They reached the canal along the track leading up from the river, their slingshots drawn for battle and their eyes squinting, almost stitched together, in the midday glare. There were five of them, their ringleader the only one in swimming trunks: red shorts that blazed behind the parched crops of the cane fields, still low in early May. The rest of the troop trailed behind him in their underwear, all four caked in mud up to their shins, all four taking turns to carry the pail of small rocks they’d taken from the river that morning; all four scowling and fierce and so ready to give themselves up for the cause that not even the youngest, bringing up the rear, would have dared admit he was scared, the elastic of his slingshot pulled taut in his hands, the rock snug in the leather pad, primed to strike anything that got in his way at the very first sign of an ambush, be that the caw of the bienteveo, perched unseen like a guard in the trees behind them, the rustle of leaves being thrashed aside, or the whoosh of a rock cleaving the air just beyond their noses, the breeze warm and the almost white sky thick with ethereal birds of prey and a terrible smell that hit them harder than a fistful of sand in the face, a stench that made them want to hawk it up before it reached their guts, that made them want to stop and turn around. But the ringleader pointed to the edge of the cattle track, and all five of them, crawling along the dry grass, all five them packed together in a single body, all five of them surrounded by blowflies, finally recognized what was peeping out from the yellow foam on the water’s surface: the rotten face of a corpse floating among the rushes and the plastic bags swept in from the road on the breeze, the dark mask seething under a myriad of black snakes, smiling.

Storytelling: From Fairy Tales to Magical Realism

By Carole Reedy

If you want your children to be intelligent, read them fairy tales. If you want them to be more intelligent, read them more fairy tales.
— Albert Einstein

STORIES
“Man is the storytelling animal,” says the master storyteller himself, Sir Salman Rushdie. During a prestigious, nearly half-century career, he has published 12 novels, among which the most famous are Midnight’s Children (1981) and The Satanic Verses (1988). Two children’s books and 13 nonfiction and essay collections complete his writing career thus far. His next innovative storytelling will be Victory City: A Novel, to be published February 9, 2023. It is described as an Indian novel styled as a translation of an ancient epic.

The oral history of storytelling most likely goes back to the Bronze Age, but written stories are the focus of modern man. Writing down stories allows them to become static so that they can be read again and again, and thus relegated to history.

Stories help us to remember, imagine, and solve problems. In addition, they evoke empathy and provide us with many hours of thoughtful enjoyment. All these advantages apply to fairy tales as well as to fine literature.

FAIRY TALES AND MAGICAL REALISM
Fairy tales derive from the folklore of a culture, the first iteration of an oral tradition in the form of a short story. As populations became more literate, however, fairy tales appeared in written form intended for an adult audience. In the late 19th and early 20th centuries, the enjoyment of fairy tales extended to children.

The first formally published fairy tales were those of Charles Perrault, written in 1697, for an aristocratic French adult readership. Among Perrault’s most famous are “Cinderella,” “Sleeping Beauty,” and “Little Red Riding Hood.” Perrault is often recognized as the creator of the modern fairy tale.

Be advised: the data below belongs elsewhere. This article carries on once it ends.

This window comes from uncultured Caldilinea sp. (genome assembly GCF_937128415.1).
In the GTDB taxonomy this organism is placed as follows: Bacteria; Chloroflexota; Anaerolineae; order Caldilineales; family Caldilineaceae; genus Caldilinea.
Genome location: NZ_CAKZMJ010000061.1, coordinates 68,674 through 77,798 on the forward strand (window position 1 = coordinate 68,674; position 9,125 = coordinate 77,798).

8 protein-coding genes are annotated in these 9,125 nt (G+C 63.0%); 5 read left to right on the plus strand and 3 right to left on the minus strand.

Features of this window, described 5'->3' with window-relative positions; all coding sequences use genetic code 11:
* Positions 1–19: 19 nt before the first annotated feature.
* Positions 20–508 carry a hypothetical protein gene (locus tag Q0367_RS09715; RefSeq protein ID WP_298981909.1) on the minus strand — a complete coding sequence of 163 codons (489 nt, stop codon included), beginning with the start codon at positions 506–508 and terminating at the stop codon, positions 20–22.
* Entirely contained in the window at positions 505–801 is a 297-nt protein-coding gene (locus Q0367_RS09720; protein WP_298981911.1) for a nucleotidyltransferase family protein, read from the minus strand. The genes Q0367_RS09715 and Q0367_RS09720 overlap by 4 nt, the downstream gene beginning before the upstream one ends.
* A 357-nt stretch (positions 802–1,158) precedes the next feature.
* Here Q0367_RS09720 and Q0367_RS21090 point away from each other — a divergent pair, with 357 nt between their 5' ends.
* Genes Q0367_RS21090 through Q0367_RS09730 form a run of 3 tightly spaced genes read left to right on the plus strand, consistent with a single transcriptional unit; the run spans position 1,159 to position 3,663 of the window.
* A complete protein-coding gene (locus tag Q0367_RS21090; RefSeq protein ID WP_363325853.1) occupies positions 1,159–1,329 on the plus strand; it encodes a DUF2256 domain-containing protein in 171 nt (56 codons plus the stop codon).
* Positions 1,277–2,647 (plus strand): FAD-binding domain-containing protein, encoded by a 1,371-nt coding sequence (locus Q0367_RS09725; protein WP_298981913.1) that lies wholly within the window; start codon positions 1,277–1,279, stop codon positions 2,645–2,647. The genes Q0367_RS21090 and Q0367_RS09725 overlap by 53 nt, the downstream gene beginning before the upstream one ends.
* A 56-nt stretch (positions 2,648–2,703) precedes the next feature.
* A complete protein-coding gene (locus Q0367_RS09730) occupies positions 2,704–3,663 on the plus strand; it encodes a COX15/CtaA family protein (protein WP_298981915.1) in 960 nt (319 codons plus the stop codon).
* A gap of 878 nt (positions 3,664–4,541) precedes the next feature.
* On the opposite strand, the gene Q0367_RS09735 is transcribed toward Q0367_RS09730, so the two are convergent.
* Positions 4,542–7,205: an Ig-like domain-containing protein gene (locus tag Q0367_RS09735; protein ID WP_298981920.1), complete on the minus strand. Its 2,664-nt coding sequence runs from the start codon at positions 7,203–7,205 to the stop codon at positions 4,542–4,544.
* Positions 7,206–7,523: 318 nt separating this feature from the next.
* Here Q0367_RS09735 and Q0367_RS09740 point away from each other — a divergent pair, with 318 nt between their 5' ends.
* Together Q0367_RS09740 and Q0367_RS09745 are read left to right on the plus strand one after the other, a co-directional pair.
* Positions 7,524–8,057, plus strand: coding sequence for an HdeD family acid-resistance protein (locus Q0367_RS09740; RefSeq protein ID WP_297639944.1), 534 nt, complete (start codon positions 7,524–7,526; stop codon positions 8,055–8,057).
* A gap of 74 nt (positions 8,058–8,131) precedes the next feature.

Fairy tales throughout the world vary. Those from Europe have become staples in literature in most countries, especially for children. Besides those of Perrault, you will find the fairy tales of the Brothers Grimm, from what is now Germany, and the stories set down by Danish author Hans Christian Anderson.

MEXICAN FAIRY TALES
Mexico’s culture is filled with folklore that translates into colorful fairy tales for children and adults. Here are a few recent ones that will engage children of all ages.

Dreamers, by Yuyi Morales (2018): A New York Times bestseller, also named a Best Book by Kirkus Reviews, this richly illustrated and relevant story is based on Yuyi’s own experience of bringing her son and the gifts of their culture to a new place.

The Princess and the Warrior: A Tale of Two Volcanoes, by Duncan Tonatiuh (2016): Tonatiuh is an award-winning author and illustrator. Here he reinvents one of Mexico’s most cherished tales, that of the two majestic volcanos overlooking Mexico City and Puebla, Popocatépetl and Iztaccíhuatl. The love between the princess Izta and the warrior Popoca creates the setting for this famous retold legend.

Also by Sr. Tonatiuh is a migrant’s tale, Pancho Rabbit and the Coyote: A Migrant’s Tale (2013). This illustrated story tells of Pancho, a rabbit who travels with a coyote in search of his father who has crossed the border for work up north. It is an excellent way of increasing children’s understanding of the struggles and hardships of the people who need to cross borders.

Worth mentioning here as an aside is the marvelous children’s book, Danza, also by Duncan Tonatiuh (2017), which relates the story of Mexico’s Folkloric Ballet and its incomparable founder Amalia Hernández.

The Secret Footprints by Julia Alvarez (2000): I must mention this tale even though its origin is Dominican, not Mexican, because Alvarez is a well-known novelist of adult books, most notably How the García Girls Lost Their Accents (2010). In the Time of the Butterflies: A Novel (1994) is a fictionalized account of the four Mirabal sisters (the butterflies), who sought to overthrow El Jefe, the repressive dictator General Rafael Leónidas Trujillo.